Toward the end of the 1991 documentary Madonna: Truth or Dare, the young superstar confides that she knows she’s “not the best singer and not the best dancer.” But, she says, she’s not interested in being the best. “I'm interested in pushing people's buttons, and being provocative and political.” Coming at the end of nearly two hours of footage of her scandalizing everyone in sight—Toronto cops who threatened to arrest her for faking an orgasm on stage; her own entourage who didn’t expect that she’d commit quite so eagerly to deep-throating a glass bottle—it’s a welcome acknowledgement that Madonna has always known exactly what she’s been up to.

Notice that last part of her mission statement, though: She wants to be provocative and political. Political, really? You can see it, if you squint. She caused a revolution in pop music, and influenced attitudes outside of it, by publicly flaunting her sexuality. Her Catholic blaspheming was a stunt for attention that also dramatized the way that many people struggle with religion’s repressive aspects. And she has loudly championed gay rights and international freedom. If you really wanted to take her political aspirations seriously, you could say she’s been an all-purpose culture warrior for the left, using dance tunes and cone bras and flagrantly inclusive dating habits to assault old ideas about what people, especially women, are allowed to do.

Provocative/political has become so much a part of Madonna’s brand that she can name her 13th album Rebel Heart and not even have to explain the name's meaning. Which, unfortunately, isn’t to say she didn’t then explain its meaning. After releasing six songs online recently, she began tweeting out images of famous icons tied in ropes just like the ones she has on her album cover, with the hashtag “#rebelheart.” Some of the first entries in the series were Marilyn Monroe and Jesus—ambitious but unshocking in the Yeezus era. But then, on Friday, came tweets about Martin Luther King Jr., Nelson Mandela, and Bob Marley. For example:

Accusations of tone-deafness and plain racism came fast. Madonna not only seemed to equate herself with Mandela et. al, but, as Julianne Escobedo Shepherd wrote, was “also apparently oblivious to the concept that a white artist who's made various forms of black music throughout her career showing images of civil rights icons tied up in cord is demeaning.”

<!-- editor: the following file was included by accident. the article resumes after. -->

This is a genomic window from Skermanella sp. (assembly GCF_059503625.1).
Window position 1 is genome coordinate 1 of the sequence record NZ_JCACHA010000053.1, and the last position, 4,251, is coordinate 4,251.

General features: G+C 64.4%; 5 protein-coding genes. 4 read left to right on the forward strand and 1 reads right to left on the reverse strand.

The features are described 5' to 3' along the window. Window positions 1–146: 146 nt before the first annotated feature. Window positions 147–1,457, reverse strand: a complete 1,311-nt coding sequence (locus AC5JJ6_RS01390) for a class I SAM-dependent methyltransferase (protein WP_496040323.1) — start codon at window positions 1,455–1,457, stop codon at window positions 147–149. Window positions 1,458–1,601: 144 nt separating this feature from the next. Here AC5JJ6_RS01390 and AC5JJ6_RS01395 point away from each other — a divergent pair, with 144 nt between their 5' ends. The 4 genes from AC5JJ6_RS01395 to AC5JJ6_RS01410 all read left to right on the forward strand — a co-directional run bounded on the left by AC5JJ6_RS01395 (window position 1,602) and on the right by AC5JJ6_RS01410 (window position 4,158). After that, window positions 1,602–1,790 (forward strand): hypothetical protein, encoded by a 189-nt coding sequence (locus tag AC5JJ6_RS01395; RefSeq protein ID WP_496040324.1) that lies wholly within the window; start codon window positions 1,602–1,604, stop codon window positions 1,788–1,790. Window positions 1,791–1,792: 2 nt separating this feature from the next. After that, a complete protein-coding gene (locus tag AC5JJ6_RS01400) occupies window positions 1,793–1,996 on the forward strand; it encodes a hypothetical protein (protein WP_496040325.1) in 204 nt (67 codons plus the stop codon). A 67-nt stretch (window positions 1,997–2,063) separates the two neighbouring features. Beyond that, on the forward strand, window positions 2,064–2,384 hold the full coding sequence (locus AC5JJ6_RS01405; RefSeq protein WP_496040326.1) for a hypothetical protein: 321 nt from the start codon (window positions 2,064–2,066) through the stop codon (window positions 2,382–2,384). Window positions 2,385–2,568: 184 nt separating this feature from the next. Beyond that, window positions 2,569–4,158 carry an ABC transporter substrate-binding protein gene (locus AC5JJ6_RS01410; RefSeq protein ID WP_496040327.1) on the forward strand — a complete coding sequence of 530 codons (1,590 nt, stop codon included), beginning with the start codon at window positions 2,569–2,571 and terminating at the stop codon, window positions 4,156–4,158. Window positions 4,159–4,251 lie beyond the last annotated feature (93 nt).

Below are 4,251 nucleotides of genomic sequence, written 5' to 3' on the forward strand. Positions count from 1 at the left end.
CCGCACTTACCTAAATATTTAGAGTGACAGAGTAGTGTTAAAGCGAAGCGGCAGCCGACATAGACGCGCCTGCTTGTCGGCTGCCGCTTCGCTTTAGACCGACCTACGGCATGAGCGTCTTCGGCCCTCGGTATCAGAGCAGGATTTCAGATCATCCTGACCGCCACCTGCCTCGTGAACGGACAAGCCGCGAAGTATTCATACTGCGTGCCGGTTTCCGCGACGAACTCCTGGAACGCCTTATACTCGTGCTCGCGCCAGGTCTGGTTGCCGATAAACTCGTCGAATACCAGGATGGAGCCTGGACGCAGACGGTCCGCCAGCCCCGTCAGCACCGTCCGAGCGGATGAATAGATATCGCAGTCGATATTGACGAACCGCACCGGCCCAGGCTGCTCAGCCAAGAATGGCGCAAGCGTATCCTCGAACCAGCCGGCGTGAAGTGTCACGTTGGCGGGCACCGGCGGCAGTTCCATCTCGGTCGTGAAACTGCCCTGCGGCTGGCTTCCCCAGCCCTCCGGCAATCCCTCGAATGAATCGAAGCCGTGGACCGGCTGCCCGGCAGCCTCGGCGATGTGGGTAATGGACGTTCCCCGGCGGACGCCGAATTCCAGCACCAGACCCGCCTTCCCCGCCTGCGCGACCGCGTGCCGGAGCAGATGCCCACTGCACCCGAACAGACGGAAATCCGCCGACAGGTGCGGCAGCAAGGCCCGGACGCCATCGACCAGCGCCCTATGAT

Did Madonna know how inflammatory it would be to S&M bind Martin Luther King Jr. as a marketing ploy? Her career and Truth or Dare mission statement suggest she did. So would the fact that the three controversial #rebelheart posts came in quick succession and were preceded by a warning meme: "Dear Haters, I have so much MORE for you to be MAD at ... Be patient!" So would the substance of her "apology" note on Facebook, which contained no acknowledgement of a mistake nor mention of surprise that people were mad.

So yes, this is probably just another trolling incident from Madonna. But it’s also a little new: brazenly "#problematic" rather than brazenly sexual, political, or just weird (fake British accent, this isn't). She's baiting social-justice commentators instead of conservatives or mere good taste. And while she's had racially tinged controversies previously—see bell hooks's seminal appropriation critique and an idiotic Instagram incident a year ago—never before did it seem like she was asking for them.

It's a crass reinvention, but it also might, sadly, be a savvy one. Late last year, she posed for topless photos in Interview that elicited some tabloid notice and social-media tittering, but certainly didn’t Break the Internet like those sorts of shoots are supposed to (or break the pre-Internet, as her Sex book did). In the time since, though, the #RebelHeart controversy—named, remember, after a forthcoming record—has trended across online platforms and been written up in The New York Times. Mission accomplished for a rebel whose biggest cause, all along, has been herself.